These are some of the most urgent questions that must be answered to fill the knowledge gap between particle and cosmology physics. In the electroweak theory, mass is obtained by the Higgs mechanism, i.e. by a discrete displacement of the scalar field. This does not correspond to the gradual decrease in temperature that we believe took place in the early universe. It therefore requires a description of the chemically nonequilibrium relaxation dynamics following after big bang. In two recently published papers [1, 2], we derived such a dynamics which yielded valence quarks without leaving any residual antiquarks behind, despite that we started out with equal amounts of fermions and antifermions at the big bang. As will be explained in a coming paper, this contradictive problem is essentially the same as that occurring in the Hilbert’s Hotel paradox.
The crucial key was to solve the underlying statistical mechanical problem, i.e. to formulate the relaxation Dynamics; first to describe 1) the rate of increase in the numbers of particles, i.e. of valence quarks and quark-antiquark pairs, and 2) the strong spatial correlations between these particles when temperature decreases and the system condenses, and then 3) to combine these two formulas. This yielded a superconductor-like interaction potential in which the scalar field works as an order parameter that counts the increasing number of particles in the system 1.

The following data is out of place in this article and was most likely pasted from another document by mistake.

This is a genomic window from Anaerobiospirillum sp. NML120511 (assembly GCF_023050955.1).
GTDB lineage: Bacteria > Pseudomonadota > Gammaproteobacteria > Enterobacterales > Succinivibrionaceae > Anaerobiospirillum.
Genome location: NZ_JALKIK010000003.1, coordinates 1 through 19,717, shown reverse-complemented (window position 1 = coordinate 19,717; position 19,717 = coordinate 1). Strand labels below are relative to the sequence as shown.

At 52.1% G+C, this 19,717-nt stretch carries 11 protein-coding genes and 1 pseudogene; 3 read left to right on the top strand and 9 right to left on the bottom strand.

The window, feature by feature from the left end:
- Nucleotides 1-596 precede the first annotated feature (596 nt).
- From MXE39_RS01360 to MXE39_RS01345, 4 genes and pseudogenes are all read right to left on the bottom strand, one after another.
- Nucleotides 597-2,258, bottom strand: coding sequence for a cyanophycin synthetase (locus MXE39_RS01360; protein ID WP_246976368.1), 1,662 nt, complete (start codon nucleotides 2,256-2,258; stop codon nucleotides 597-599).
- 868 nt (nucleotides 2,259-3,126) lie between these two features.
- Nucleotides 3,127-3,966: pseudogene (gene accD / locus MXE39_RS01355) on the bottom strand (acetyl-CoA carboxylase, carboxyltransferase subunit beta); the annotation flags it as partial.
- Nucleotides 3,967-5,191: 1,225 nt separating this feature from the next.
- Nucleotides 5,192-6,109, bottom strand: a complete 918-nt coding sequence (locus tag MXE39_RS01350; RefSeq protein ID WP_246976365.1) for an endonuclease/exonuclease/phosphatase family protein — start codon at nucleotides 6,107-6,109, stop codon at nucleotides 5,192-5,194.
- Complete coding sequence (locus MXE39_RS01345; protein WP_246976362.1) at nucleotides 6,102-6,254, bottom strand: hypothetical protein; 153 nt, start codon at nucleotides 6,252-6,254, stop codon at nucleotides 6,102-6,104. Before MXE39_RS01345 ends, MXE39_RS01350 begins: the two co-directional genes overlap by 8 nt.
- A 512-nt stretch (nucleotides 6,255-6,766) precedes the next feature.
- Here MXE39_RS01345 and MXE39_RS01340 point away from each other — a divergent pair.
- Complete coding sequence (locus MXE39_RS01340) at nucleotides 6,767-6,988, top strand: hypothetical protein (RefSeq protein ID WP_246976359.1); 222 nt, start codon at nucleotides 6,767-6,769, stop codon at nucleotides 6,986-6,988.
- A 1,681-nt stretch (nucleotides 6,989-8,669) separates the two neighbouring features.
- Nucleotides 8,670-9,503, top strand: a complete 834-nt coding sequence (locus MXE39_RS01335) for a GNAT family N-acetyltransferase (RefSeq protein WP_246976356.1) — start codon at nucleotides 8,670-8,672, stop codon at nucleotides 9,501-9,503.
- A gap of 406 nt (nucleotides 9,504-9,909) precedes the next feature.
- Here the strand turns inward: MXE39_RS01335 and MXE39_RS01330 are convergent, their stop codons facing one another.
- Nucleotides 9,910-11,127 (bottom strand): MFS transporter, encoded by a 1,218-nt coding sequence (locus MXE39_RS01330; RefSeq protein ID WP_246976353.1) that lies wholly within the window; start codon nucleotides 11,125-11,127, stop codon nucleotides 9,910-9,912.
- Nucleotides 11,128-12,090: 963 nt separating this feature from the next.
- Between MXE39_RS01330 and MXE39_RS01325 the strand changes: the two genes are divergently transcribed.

This type of chemically reactive dynamics, which shows how the matter-antimatter asymmetry arose, is also thought to describe the relaxation of hadronic matter after high-energy proton-proton collisions, and might also work similarly in black holes towards the central regions where the mass-energy increases, however, the reaction then goes backwards [1, 2]. Clearly this dynamical system goes beyond the grand canonical ensemble (which only admits fluctuations in the number of particles) and lattice QCD and hence beyond the standard model. The model showed that the matter-antimatter (baryon-antibaryon) asymmetry and the dark matter problems are essentially the same, and it also gave a correct order estimate of the dark matter content in the universe.
1The same type of chemical nonequilibrium dynamics is required to explain how living cells take decisions such as to enter the active cell cycle, to replicate DNA and to divide (see our publications in biological physics). It should hence also be a basic ingredient in the definition of an anthropic principle (see S. Weinberg, Rev. Mod. Phys. 61 (1989) 1-23).
Recent publications in fundamental physics
- L. Matsson, Higg-like mechanism by confinement of quarks in a chemical non-equilibrium model. World Journal of Mechanics 6 (2016) 441. Abstract, download.
- L. Matsson, On dark matter identification. World Journal of Mechanics 7 (2017) 133. Abstract, download.
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